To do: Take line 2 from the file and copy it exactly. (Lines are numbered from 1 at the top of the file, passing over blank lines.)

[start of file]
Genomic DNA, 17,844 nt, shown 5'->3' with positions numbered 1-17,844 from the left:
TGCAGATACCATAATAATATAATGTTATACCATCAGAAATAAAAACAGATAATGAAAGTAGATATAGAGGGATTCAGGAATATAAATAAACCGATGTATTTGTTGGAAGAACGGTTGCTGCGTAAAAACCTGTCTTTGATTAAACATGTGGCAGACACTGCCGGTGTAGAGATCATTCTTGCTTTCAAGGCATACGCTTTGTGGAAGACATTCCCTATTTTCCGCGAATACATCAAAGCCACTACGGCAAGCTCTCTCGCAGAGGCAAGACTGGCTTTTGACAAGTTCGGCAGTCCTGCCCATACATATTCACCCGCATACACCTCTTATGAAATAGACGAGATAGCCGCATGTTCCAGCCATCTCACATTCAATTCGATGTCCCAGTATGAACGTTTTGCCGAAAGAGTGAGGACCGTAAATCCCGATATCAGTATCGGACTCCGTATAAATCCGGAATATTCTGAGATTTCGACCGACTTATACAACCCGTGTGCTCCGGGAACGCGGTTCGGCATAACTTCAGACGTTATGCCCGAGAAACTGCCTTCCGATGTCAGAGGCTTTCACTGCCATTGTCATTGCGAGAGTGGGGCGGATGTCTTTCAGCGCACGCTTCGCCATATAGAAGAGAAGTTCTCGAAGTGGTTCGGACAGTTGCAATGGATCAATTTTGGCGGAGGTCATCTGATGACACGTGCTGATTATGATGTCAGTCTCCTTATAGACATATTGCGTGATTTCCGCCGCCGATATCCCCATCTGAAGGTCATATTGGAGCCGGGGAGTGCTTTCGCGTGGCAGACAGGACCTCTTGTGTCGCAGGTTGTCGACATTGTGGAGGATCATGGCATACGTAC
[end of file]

TGCAGATACCATAATAATATAATGTTATACCATCAGAAATAAAAACAGATAATGAAAGTAGATATAGAGGGATTCAGGAATATAAATAAACCGATGTATTTGTTGGAAGAACGGTTGCTGCGTAAAAACCTGTCTTTGATTAAACATGTGGCAGACACTGCCGGTGTAGAGATCATTCTTGCTTTCAAGGCATACGCTTTGTGGAAGACATTCCCTATTTTCCGCGAATACATCAAAGCCACTACGGCAAGCTCTCTCGCAGAGGCAAGACTGGCTTTTGACAAGTTCGGCAGTCCTGCCCATACATATTCACCCGCATACACCTCTTATGAAATAGACGAGATAGCCGCATGTTCCAGCCATCTCACATTCAATTCGATGTCCCAGTATGAACGTTTTGCCGAAAGAGTGAGGACCGTAAATCCCGATATCAGTATCGGACTCCGTATAAATCCGGAATATTCTGAGATTTCGACCGACTTATACAACCCGTGTGCTCCGGGAACGCGGTTCGGCATAACTTCAGACGTTATGCCCGAGAAACTGCCTTCCGATGTCAGAGGCTTTCACTGCCATTGTCATTGCGAGAGTGGGGCGGATGTCTTTCAGCGCACGCTTCGCCATATAGAAGAGAAGTTCTCGAAGTGGTTCGGACAGTTGCAATGGATCAATTTTGGCGGAGGTCATCTGATGACACGTGCTGATTATGATGTCAGTCTCCTTATAGACATATTGCGTGATTTCCGCCGCCGATATCCCCATCTGAAGGTCATATTGGAGCCGGGGAGTGCTTTCGCGTGGCAGACAGGACCTCTTGTGTCGCAGGTTGTCGACATTGTGGAGGATCATGGCATACGTAC